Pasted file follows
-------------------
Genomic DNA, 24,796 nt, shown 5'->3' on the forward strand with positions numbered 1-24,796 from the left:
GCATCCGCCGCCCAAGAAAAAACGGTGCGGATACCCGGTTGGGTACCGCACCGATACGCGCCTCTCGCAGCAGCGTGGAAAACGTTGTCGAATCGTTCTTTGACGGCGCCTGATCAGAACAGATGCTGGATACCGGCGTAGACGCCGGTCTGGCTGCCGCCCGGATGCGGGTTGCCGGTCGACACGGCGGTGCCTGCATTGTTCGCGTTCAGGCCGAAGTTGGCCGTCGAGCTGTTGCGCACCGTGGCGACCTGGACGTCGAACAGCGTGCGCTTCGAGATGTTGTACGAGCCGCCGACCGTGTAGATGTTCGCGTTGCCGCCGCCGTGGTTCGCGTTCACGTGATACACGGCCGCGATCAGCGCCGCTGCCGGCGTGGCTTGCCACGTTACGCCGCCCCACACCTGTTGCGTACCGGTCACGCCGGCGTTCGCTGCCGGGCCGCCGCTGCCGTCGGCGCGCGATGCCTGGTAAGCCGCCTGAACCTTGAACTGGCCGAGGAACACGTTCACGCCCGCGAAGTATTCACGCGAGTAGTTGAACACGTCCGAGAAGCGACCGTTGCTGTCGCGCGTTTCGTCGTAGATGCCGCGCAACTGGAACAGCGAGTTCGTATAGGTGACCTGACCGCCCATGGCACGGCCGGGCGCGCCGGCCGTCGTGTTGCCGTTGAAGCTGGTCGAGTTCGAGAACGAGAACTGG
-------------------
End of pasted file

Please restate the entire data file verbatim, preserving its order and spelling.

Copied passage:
Genomic DNA, 24,796 nt, shown 5'->3' on the forward strand with positions numbered 1-24,796 from the left:
GCATCCGCCGCCCAAGAAAAAACGGTGCGGATACCCGGTTGGGTACCGCACCGATACGCGCCTCTCGCAGCAGCGTGGAAAACGTTGTCGAATCGTTCTTTGACGGCGCCTGATCAGAACAGATGCTGGATACCGGCGTAGACGCCGGTCTGGCTGCCGCCCGGATGCGGGTTGCCGGTCGACACGGCGGTGCCTGCATTGTTCGCGTTCAGGCCGAAGTTGGCCGTCGAGCTGTTGCGCACCGTGGCGACCTGGACGTCGAACAGCGTGCGCTTCGAGATGTTGTACGAGCCGCCGACCGTGTAGATGTTCGCGTTGCCGCCGCCGTGGTTCGCGTTCACGTGATACACGGCCGCGATCAGCGCCGCTGCCGGCGTGGCTTGCCACGTTACGCCGCCCCACACCTGTTGCGTACCGGTCACGCCGGCGTTCGCTGCCGGGCCGCCGCTGCCGTCGGCGCGCGATGCCTGGTAAGCCGCCTGAACCTTGAACTGGCCGAGGAACACGTTCACGCCCGCGAAGTATTCACGCGAGTAGTTGAACACGTCCGAGAAGCGACCGTTGCTGTCGCGCGTTTCGTCGTAGATGCCGCGCAACTGGAACAGCGAGTTCGTATAGGTGACCTGACCGCCCATGGCACGGCCGGGCGCGCCGGCCGTCGTGTTGCCGTTGAAGCTGGTCGAGTTCGAGAACGAGAACTGG